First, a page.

By Dr. Scott W. Mosser
Most modern women show little reluctance when it comes to comparing their faces, noses, breasts, hips, or most other portions of their bodies to their friends’ bodies, to their movie idols, or to what they see in fashion magazines.
The new openness in women’s issues, such as health, social status, and self image have made the subject of corrective and cosmetic plastic surgery options common subjects for discussion whenever women get together. The no longer strict censorship of nudity and sex in film, TV, and the print media have made what were once unseen and unmentioned subjects now commonplace.
In addition, the empowerment of women in the business world and the increase in their disposable income has put the choice of having plastic surgery within reach of many more women than ever before.
A Very Private Matter
In anatomy books portraying female genitalia, the outer labia are larger than the inner labia, which is generally the usual configuration. But – as in all other human anatomical parts – there is great variation.
Many women suffer from an oversized or asymmetrical inner labia (labia minora), the folds of skin or inner lips surrounding the entrance to the vagina. Elongated inner labia, which extends past the outer vaginal lips (labia majora) are often a source of sexual embarrassment as well as a source of discomfort when wearing bathing suits or other revealing or tight fitting clothing.
When labiaplasty surgery is being performed it is usually done under general anesthesia, and generally takes about thirty minutes. There is some pain, swelling and discomfort during recovery but the patient can usually return to work within two or three days, and return to regular sexual activity after six weeks.
No use of tampons, restrictive clothing or strenuous sports for the first six weeks after labiaplasty is also recommended.As in all surgical procedures, there will be some bleeding and scarring, and some risk of infection, with this being a sensitive, infection-prone area of the body.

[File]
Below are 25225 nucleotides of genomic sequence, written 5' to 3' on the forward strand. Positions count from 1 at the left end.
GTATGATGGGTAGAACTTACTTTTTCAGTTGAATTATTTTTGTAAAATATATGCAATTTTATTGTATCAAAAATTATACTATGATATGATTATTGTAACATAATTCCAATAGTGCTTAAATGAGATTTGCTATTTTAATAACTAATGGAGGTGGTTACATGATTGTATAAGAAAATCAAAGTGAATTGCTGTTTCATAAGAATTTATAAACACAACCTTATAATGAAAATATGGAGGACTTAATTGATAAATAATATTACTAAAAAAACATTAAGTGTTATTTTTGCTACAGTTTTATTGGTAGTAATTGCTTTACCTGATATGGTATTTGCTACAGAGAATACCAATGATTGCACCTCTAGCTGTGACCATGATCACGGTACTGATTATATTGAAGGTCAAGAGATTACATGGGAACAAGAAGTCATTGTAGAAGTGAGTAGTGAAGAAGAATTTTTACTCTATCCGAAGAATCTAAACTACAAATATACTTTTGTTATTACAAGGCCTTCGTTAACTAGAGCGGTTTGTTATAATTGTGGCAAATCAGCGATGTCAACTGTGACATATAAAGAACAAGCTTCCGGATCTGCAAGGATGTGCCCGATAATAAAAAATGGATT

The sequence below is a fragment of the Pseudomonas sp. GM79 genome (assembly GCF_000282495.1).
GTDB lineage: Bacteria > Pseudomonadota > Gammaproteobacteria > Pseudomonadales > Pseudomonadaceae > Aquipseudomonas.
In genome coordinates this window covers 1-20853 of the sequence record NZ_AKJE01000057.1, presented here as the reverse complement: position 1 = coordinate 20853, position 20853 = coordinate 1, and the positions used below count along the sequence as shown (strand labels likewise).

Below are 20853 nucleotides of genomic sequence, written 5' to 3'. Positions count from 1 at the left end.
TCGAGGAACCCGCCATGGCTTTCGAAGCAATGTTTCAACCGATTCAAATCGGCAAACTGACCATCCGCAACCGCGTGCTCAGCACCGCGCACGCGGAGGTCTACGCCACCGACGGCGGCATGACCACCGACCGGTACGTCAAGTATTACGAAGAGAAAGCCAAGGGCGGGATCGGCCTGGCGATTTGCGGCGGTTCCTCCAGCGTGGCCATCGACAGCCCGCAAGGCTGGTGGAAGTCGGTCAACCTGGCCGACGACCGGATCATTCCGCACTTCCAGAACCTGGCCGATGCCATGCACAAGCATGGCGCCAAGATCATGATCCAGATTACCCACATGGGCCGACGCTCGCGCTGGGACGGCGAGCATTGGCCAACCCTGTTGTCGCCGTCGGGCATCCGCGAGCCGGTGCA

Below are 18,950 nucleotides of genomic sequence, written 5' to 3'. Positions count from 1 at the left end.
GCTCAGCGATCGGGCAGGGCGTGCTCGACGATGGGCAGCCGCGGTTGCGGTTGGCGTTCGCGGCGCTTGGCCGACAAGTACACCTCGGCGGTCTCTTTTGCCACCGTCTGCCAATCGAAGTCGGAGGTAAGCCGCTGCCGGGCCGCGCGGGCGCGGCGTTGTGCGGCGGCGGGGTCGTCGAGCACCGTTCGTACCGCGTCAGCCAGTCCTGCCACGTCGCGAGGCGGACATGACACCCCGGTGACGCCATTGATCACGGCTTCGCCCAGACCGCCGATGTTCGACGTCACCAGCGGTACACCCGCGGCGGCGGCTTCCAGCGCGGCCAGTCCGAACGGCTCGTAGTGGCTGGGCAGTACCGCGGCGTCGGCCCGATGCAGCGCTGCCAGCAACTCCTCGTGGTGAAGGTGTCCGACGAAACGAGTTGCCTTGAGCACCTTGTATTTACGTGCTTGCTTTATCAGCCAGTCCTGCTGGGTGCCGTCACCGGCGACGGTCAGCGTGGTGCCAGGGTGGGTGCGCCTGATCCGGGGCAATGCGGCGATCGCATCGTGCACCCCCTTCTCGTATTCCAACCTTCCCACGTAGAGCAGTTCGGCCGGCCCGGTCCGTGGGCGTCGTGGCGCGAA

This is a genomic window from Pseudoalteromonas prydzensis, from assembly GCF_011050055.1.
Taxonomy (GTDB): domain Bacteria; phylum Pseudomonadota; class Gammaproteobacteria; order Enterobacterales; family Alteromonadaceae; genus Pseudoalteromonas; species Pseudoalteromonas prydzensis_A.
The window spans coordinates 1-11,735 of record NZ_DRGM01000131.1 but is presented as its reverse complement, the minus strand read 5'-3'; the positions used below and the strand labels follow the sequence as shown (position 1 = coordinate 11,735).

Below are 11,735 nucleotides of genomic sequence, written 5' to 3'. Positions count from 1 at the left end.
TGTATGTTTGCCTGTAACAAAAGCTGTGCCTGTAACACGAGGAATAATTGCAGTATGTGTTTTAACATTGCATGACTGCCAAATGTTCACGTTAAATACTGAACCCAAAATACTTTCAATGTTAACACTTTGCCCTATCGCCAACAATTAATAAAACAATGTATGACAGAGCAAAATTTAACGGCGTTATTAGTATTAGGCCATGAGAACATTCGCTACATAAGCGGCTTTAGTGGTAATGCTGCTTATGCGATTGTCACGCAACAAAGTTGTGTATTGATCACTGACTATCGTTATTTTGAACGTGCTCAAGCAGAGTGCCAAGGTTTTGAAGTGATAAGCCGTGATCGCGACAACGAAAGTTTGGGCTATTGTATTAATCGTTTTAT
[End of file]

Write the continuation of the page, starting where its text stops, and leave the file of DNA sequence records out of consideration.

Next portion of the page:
A Doctor-Patient Covenant
While all plastic surgery procedures are personal, and are a private matter between the patient and her doctor, discussing surgery on the genitalia is perhaps where the utmost understanding is required of the surgeon. It is vital to find a Board-Certified Plastic Surgeon who is experienced in this less-common procedure, and one with whom you feel comfortable enough to openly discuss the labiaplasty options you have available in San Francisco.
It is very important for any woman contemplating labiaplasty to understand what she can reasonably expect from the results. While labiaplasty may regain a woman’s previously lost shape and contour, or correct a previous perceived fault, it is not a guarantee of enhanced sexual pleasure where prior sexual dysfunction may be a factor.
On the other hand, the renewed self-confidence and comfort labiaplasty brings makes it a plastic surgery procedure with a high satisfaction rate. A labiaplasty is different from a vaginoplasty (a procedure to surgically tighten the vagina). Dr. Mosser does perform labiaplasty, but not the vaginoplasty procedure.
When patients come to Dr. Mosser for a consultation and information regarding labiaplasty, he will make a special point of asking enough questions to dispel any preconceived misinformation they may have gained from well meaning friends or photos in men’s magazines, which are often retouched or airbrushed and may be misleading. Clear and candid discussion of the labiaplasty procedures and goals can dispel fears, and a well-informed patient is always a happier one.
As in most corrective surgical procedures, follow up care after labiaplasty is important. Dr. Mosser encourages patients to return for periodic checkups in his San Francisco office even after post-operative recuperation is complete. Bodily changes from weight loss or gain, or changes in life style, may raise questions. And Dr. Mosser makes it a point to welcome patients’ questions at any time.
Copyright © 2006 by Dr. Scott W. Mosser. This article may not be copied or reproduced in any form without the written permission of Dr. Scott Mosser. Internet links to the www.drmosser.com sub-page containing this article are permitted.